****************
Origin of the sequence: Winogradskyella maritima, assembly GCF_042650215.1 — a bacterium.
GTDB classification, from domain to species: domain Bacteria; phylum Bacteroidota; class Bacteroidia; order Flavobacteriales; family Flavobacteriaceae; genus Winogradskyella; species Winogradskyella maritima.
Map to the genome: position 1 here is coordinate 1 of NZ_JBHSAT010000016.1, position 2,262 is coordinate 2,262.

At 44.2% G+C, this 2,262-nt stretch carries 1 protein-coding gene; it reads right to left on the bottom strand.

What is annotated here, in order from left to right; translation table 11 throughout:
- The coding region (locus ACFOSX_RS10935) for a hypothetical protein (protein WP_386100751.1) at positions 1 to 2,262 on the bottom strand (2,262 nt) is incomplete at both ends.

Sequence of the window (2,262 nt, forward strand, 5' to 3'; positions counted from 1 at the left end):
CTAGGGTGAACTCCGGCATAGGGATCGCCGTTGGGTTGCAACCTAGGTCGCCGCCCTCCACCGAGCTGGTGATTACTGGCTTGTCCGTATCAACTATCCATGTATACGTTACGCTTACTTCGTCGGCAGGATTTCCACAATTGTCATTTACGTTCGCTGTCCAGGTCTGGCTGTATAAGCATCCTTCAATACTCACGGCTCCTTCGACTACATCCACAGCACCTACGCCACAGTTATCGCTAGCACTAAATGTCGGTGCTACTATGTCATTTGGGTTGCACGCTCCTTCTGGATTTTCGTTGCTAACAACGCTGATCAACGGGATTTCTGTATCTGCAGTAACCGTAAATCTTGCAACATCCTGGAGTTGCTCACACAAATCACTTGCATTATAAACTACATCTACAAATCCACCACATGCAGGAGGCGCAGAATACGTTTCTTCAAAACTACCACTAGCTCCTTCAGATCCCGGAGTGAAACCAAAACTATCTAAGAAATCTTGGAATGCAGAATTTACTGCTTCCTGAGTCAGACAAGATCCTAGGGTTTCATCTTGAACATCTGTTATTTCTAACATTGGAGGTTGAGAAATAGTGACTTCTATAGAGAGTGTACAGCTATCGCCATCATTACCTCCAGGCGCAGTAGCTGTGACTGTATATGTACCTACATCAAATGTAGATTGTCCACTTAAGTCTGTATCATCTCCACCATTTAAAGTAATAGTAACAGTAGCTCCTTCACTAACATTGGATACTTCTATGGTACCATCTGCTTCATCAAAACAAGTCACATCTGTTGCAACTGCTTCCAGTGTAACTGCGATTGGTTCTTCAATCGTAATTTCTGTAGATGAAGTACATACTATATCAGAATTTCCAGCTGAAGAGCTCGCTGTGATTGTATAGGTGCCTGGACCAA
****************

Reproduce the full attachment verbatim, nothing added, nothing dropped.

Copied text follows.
Origin of the sequence: Winogradskyella maritima, assembly GCF_042650215.1 — a bacterium.
GTDB classification, from domain to species: domain Bacteria; phylum Bacteroidota; class Bacteroidia; order Flavobacteriales; family Flavobacteriaceae; genus Winogradskyella; species Winogradskyella maritima.
Map to the genome: position 1 here is coordinate 1 of NZ_JBHSAT010000016.1, position 2,262 is coordinate 2,262.

At 44.2% G+C, this 2,262-nt stretch carries 1 protein-coding gene; it reads right to left on the bottom strand.

What is annotated here, in order from left to right; translation table 11 throughout:
- The coding region (locus ACFOSX_RS10935) for a hypothetical protein (protein WP_386100751.1) at positions 1 to 2,262 on the bottom strand (2,262 nt) is incomplete at both ends.

Sequence of the window (2,262 nt, forward strand, 5' to 3'; positions counted from 1 at the left end):
CTAGGGTGAACTCCGGCATAGGGATCGCCGTTGGGTTGCAACCTAGGTCGCCGCCCTCCACCGAGCTGGTGATTACTGGCTTGTCCGTATCAACTATCCATGTATACGTTACGCTTACTTCGTCGGCAGGATTTCCACAATTGTCATTTACGTTCGCTGTCCAGGTCTGGCTGTATAAGCATCCTTCAATACTCACGGCTCCTTCGACTACATCCACAGCACCTACGCCACAGTTATCGCTAGCACTAAATGTCGGTGCTACTATGTCATTTGGGTTGCACGCTCCTTCTGGATTTTCGTTGCTAACAACGCTGATCAACGGGATTTCTGTATCTGCAGTAACCGTAAATCTTGCAACATCCTGGAGTTGCTCACACAAATCACTTGCATTATAAACTACATCTACAAATCCACCACATGCAGGAGGCGCAGAATACGTTTCTTCAAAACTACCACTAGCTCCTTCAGATCCCGGAGTGAAACCAAAACTATCTAAGAAATCTTGGAATGCAGAATTTACTGCTTCCTGAGTCAGACAAGATCCTAGGGTTTCATCTTGAACATCTGTTATTTCTAACATTGGAGGTTGAGAAATAGTGACTTCTATAGAGAGTGTACAGCTATCGCCATCATTACCTCCAGGCGCAGTAGCTGTGACTGTATATGTACCTACATCAAATGTAGATTGTCCACTTAAGTCTGTATCATCTCCACCATTTAAAGTAATAGTAACAGTAGCTCCTTCACTAACATTGGATACTTCTATGGTACCATCTGCTTCATCAAAACAAGTCACATCTGTTGCAACTGCTTCCAGTGTAACTGCGATTGGTTCTTCAATCGTAATTTCTGTAGATGAAGTACATACTATATCAGAATTTCCAGCTGAAGAGCTCGCTGTGATTGTATAGGTGCCTGGACCAA